NEOWISE has reawakened to discover more asteroids and comets. The mission leader thanks the amateur astronomers who follow up.
As we welcome a new year, Planetary Radio welcomes back a guest whose space telescope has just made a triumphant return of its own. Amy Mainzer is Principal Investigator for the NEOWISE mission. That’s the Near Earth Object Widefield Infrared Survey Explorer, and its story is one of ingenuity and accomplishment. NEOWISE started as just WISE, a cryogenically-cooled mapper of the universe. Its days of exploring might have run out when its solid hydrogen (!) ran out, but Amy and others realized it might still be useful within our solar system. Thus was born NEOWISE, discoverer of tens of thousands of asteroids and comets, including hundreds of those Near-Earth Objects we at the Planetary Society and others are concerned about.
The WISE spacecraft was then put into a hibernation that it might never have emerged from. Two-and-a-half years later, Amy and her team sent a wake-up call. WISE once again began scanning our solar neighborhood for space rocks and dirty snowballs. The PI tells us that the preliminary results have been outstanding.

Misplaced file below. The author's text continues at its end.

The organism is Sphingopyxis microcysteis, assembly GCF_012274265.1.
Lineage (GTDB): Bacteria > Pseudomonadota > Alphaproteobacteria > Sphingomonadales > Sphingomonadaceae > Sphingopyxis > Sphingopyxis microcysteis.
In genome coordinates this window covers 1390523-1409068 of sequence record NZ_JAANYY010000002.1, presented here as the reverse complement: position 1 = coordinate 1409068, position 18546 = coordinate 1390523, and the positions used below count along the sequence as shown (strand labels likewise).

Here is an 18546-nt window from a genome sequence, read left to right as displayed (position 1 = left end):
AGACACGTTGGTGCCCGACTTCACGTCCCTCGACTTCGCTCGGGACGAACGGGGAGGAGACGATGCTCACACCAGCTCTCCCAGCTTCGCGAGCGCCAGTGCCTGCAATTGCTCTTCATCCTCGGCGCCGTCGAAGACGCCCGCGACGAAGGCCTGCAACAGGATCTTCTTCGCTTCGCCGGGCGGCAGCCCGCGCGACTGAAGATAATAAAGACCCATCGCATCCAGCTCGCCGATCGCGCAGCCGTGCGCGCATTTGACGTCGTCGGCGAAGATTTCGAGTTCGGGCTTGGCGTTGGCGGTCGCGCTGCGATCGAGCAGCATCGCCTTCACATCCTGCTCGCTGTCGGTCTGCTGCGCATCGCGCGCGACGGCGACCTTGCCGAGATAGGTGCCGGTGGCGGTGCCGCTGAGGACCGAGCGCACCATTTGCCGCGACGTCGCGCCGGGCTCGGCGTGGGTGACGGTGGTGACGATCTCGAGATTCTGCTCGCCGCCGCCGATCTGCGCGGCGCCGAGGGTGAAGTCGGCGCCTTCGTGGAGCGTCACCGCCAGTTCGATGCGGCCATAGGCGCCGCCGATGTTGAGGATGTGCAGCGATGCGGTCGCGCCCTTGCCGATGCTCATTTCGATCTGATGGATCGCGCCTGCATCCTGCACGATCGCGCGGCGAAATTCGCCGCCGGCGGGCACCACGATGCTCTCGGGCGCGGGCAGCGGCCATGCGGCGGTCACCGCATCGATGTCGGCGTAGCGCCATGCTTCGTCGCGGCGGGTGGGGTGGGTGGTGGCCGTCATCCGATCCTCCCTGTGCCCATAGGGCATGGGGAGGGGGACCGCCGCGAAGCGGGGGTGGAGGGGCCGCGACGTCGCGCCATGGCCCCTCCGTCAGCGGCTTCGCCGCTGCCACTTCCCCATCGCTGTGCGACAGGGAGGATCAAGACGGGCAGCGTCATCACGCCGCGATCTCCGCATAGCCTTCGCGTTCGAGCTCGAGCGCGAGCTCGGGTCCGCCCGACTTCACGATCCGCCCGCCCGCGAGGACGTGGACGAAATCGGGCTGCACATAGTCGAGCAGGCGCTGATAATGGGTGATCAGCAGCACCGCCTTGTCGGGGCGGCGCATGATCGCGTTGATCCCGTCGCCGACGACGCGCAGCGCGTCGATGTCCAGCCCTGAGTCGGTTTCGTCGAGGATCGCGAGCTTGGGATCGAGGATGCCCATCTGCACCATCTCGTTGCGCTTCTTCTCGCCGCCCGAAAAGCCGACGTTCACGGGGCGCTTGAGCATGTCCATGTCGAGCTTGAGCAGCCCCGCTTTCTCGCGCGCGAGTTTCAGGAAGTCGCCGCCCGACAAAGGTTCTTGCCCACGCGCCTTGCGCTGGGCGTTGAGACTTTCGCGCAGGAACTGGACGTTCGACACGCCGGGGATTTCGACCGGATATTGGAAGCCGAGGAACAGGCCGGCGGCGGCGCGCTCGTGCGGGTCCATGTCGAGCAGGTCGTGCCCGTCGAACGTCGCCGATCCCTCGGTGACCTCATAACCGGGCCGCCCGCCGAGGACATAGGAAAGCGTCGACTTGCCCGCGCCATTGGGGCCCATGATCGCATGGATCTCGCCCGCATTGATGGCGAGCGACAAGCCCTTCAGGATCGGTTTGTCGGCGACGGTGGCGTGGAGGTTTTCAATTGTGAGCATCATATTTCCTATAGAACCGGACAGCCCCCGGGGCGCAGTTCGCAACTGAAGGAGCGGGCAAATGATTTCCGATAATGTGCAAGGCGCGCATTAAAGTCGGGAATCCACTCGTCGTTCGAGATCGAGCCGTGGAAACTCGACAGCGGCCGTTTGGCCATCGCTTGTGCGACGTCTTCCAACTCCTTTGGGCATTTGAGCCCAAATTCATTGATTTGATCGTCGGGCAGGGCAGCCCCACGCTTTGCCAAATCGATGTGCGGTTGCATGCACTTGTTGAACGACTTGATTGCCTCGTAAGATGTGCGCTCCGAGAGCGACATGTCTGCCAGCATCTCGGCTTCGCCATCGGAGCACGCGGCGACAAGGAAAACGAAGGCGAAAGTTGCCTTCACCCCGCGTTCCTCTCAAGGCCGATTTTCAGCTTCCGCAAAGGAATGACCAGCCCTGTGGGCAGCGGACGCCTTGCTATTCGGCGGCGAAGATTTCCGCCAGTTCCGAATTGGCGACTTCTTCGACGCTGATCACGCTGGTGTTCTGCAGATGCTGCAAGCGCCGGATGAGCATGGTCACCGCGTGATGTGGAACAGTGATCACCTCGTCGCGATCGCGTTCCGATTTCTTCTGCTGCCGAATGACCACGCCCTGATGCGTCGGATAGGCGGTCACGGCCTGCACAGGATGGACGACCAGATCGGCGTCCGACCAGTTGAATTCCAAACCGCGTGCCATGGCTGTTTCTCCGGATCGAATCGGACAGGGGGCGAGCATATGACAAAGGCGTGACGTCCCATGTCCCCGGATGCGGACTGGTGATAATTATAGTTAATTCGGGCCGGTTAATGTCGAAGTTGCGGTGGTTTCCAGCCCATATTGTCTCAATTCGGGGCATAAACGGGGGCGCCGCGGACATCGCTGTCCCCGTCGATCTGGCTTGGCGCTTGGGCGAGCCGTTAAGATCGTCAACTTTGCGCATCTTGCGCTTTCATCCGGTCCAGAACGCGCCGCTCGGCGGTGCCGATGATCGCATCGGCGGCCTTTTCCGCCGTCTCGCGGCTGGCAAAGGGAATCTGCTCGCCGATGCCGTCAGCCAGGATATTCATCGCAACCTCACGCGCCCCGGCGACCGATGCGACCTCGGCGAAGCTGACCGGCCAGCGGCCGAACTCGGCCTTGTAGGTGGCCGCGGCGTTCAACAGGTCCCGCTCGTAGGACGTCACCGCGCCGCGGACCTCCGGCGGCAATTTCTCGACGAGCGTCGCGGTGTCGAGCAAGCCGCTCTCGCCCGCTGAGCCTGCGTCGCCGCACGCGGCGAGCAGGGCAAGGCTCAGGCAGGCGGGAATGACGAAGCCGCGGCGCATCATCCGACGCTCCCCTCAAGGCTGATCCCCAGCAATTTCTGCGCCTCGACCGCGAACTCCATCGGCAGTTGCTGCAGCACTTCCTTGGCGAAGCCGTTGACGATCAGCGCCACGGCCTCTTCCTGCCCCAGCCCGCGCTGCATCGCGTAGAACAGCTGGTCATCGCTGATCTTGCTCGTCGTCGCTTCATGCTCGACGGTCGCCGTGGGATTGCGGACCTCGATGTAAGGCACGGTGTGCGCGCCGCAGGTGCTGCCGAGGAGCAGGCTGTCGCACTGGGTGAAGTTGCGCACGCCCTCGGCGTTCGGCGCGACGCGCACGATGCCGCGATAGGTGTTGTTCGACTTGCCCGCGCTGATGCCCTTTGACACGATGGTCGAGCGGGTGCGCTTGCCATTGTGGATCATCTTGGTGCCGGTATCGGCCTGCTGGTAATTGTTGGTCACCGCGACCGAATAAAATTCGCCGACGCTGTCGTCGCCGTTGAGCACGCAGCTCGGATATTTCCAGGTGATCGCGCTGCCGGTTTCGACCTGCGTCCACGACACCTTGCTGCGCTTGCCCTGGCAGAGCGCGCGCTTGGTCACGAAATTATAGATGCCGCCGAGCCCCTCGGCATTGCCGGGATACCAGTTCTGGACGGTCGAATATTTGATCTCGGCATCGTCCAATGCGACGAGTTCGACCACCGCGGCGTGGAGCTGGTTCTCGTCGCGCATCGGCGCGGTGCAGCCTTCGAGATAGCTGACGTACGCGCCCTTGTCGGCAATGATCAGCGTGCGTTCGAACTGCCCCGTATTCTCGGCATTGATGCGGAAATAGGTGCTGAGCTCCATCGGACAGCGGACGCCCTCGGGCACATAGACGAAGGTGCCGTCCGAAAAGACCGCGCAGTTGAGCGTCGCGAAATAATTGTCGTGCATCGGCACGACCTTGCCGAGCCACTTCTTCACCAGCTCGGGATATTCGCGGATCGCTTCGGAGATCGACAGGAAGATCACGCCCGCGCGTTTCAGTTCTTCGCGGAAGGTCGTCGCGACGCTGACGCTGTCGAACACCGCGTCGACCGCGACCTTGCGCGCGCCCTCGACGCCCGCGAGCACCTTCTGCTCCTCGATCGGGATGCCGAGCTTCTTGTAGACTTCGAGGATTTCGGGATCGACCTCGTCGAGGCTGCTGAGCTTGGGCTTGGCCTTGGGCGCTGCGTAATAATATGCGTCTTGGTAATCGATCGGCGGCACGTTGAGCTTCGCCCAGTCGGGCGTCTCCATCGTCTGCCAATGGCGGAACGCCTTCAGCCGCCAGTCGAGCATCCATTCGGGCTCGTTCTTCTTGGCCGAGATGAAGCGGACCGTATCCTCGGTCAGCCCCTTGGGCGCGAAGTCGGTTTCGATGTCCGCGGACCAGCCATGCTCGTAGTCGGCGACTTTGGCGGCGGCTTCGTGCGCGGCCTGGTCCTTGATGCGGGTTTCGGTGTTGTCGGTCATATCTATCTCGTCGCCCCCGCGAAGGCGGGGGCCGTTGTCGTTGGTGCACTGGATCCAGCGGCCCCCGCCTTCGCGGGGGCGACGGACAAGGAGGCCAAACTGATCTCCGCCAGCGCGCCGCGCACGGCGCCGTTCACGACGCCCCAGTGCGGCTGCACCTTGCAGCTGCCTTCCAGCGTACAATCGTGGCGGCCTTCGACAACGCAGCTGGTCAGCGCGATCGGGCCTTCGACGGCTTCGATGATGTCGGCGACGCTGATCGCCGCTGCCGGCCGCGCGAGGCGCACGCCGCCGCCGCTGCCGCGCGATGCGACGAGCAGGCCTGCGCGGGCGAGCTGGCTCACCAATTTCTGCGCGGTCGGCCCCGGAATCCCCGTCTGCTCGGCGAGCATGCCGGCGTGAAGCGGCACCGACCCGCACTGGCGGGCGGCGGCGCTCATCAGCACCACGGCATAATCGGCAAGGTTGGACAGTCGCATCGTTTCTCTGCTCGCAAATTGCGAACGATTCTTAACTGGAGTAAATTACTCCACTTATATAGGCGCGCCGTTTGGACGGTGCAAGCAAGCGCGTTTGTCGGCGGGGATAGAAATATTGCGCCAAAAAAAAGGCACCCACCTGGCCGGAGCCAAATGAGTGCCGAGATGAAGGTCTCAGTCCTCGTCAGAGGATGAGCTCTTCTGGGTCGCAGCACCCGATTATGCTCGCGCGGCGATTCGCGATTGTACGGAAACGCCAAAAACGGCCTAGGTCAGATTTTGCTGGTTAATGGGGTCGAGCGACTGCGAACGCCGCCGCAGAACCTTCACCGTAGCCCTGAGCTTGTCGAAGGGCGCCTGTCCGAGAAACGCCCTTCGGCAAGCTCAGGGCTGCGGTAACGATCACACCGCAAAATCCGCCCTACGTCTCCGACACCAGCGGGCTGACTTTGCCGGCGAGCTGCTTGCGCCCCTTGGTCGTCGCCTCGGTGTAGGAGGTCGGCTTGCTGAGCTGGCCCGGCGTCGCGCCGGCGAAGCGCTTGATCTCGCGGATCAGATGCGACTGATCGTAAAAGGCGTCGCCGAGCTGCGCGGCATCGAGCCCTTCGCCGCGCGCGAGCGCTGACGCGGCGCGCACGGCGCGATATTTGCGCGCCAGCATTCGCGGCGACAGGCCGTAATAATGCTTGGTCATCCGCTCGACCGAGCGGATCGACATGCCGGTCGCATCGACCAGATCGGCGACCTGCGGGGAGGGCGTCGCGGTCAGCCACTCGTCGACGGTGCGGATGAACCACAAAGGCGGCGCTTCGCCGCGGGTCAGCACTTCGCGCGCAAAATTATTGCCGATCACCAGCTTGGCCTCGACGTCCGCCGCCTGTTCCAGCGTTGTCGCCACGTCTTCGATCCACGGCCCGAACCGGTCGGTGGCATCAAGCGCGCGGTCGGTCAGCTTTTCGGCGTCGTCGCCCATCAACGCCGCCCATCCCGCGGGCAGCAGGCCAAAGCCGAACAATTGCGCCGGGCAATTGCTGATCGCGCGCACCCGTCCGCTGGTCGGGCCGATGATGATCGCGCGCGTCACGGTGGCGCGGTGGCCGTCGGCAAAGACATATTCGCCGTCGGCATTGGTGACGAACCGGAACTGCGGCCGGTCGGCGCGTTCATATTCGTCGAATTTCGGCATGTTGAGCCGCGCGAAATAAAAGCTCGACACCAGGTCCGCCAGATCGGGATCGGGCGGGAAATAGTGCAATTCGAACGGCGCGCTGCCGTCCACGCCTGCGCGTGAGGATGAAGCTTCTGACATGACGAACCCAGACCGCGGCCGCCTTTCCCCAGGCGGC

Amy also salutes the contributions of amateur astronomers around the world who take the discoveries made by NEOWISE and other sky surveys and do the vital tracking that establishes the orbits of these objects. It’s thanks to them that we know where to find them when we need to, and whether they pose a threat to our homeworld. I’m particularly proud of the recipients of the Planetary Society’s Shoemaker NEO Grants who have joined this effort. Amy singles out Robert Holmes of the Astronomical Research Institute in Illinois. Bob has been on this show more than once. He’s also featured in our 2013 “thank you” video, along with a couple of other Shoemaker NEO awardees, Gary Hug and Robert Stephens. By the way, it’s a really fun video. I hope you’ll take a look…after you hear PlanRad, of course. Happy new year!